Jose Luis Gonzalez / Reuters
The Trump administration on Thursday announced the four companies that will build concrete prototypes for the president’s long-promised border wall with Mexico.
Ronald Vitiello, acting deputy commissioner of US Customs and Border Protection (CBP), said it marked a “significant milestone” in implementing Trump’s order to build a border wall.
“This is the first tangible result of the action planning that has gone on,” Vitiello said at a news conference.
The companies that received the contracts are Caddell Construction Co., LLC, Montgomery, Alabama; Fisher Sand & Gravel Co., DBA Fisher Industries, Tempe, Arizona; Texas Sterling Construction Co., Houston, Texas; WG Yates & Sons Construction Company, Philadelphia, Mississippi.
Construction in San Diego, California, is expected to begin in a few weeks, at which point the four companies will have 30 days to build.
Ronald Vitiello, acting deputy commissioner of US Customs and Border Protection (CBP) showing reporters renderings of where the wall would be built.
CBP / Via youtube.com
Vitiello said the contracts for each company range from just under $400,000 to nearly $500,000. The Department of Homeland Security identified $20 million to be re-directed for the construction of the prototypes, but not to build the actual wall.
The four prototypes will be built near each other and are expected to be 30 feet long and up to 30 feet high.
They will also feature “see-through features.”
Trump has said he wants the new border wall to be transparent so people can avoid being hit with “large sacks of drugs” being thrown over the barrier.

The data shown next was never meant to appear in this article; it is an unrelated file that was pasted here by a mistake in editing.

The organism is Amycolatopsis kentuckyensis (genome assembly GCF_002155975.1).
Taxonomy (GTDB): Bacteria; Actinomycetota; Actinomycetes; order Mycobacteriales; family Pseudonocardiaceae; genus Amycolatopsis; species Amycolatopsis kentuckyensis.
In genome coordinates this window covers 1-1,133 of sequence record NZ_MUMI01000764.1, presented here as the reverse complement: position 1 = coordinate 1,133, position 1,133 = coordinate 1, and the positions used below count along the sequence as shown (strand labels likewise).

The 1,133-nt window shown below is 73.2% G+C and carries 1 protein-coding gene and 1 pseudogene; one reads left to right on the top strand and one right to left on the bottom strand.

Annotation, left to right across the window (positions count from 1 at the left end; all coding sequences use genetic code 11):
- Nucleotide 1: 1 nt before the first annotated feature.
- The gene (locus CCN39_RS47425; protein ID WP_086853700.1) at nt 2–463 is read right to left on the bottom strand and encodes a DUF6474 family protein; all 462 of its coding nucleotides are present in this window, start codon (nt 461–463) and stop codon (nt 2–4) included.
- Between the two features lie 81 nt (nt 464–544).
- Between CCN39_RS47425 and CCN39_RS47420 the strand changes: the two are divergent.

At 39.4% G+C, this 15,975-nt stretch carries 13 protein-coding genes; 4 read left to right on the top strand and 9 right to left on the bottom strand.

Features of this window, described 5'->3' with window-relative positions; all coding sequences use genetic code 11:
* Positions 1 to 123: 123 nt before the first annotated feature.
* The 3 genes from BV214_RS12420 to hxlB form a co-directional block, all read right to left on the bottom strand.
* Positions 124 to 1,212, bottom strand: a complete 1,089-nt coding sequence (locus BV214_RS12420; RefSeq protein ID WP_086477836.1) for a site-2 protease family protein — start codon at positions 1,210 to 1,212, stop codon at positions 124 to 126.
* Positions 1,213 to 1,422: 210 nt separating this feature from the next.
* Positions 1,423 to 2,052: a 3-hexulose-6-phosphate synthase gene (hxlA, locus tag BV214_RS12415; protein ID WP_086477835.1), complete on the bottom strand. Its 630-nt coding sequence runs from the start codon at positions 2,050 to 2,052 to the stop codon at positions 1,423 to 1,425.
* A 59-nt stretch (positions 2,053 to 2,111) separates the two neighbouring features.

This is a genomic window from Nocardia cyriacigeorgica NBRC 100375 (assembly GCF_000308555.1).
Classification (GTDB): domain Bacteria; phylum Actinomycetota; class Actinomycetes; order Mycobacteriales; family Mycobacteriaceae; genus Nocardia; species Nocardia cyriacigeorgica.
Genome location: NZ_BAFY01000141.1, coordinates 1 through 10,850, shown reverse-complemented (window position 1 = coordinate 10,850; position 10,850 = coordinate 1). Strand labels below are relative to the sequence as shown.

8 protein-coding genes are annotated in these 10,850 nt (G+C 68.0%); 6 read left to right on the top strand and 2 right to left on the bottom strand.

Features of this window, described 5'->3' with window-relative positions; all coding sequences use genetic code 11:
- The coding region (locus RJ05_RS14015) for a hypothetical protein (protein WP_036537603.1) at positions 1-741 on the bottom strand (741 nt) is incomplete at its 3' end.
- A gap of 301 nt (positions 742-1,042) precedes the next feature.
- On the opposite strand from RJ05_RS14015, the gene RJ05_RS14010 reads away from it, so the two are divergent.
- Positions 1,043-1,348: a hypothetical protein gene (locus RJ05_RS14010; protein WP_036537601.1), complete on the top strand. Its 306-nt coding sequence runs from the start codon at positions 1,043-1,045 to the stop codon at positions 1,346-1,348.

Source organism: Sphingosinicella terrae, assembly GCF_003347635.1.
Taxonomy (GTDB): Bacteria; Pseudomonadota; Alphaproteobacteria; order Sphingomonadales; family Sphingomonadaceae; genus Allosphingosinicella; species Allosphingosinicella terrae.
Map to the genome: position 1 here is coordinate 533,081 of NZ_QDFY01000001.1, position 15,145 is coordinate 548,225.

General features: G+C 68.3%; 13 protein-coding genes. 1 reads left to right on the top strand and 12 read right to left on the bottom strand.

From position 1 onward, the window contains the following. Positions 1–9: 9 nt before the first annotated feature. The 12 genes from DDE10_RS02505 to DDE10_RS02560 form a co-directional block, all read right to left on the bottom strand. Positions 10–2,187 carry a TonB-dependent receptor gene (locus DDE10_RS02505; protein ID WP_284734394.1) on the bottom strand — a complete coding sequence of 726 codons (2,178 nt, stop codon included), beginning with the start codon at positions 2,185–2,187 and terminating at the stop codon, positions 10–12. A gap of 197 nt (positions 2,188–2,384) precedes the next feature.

“Part of the proposal was to give us see-through features so we’ll see when they’re built how they’ll address that,” Vitiello said.
Renderings of the enforcement zone where the wall would be built.
The prototypes will also be expected to make space for technology like sensors, cameras, and towers that border patrol agents can use.
Christian Ramirez, director of the Southern Border Communities Coalition and Human Rights Director of Alliance San Diego, said building a border wall will come at the expense of upgrading the nation's outdated ports of entry.
“Our booming binational region is in need of infrastructure that facilitates trade and commerce, investment in protecting our sensitive environment and assurances that the rights and dignity of border residents will be protected,” Ramirez said in a statement. “The administration's misguided insistence that a border wall must be built is an affront to the just demands of border communities to revitalize and not militarize our region.”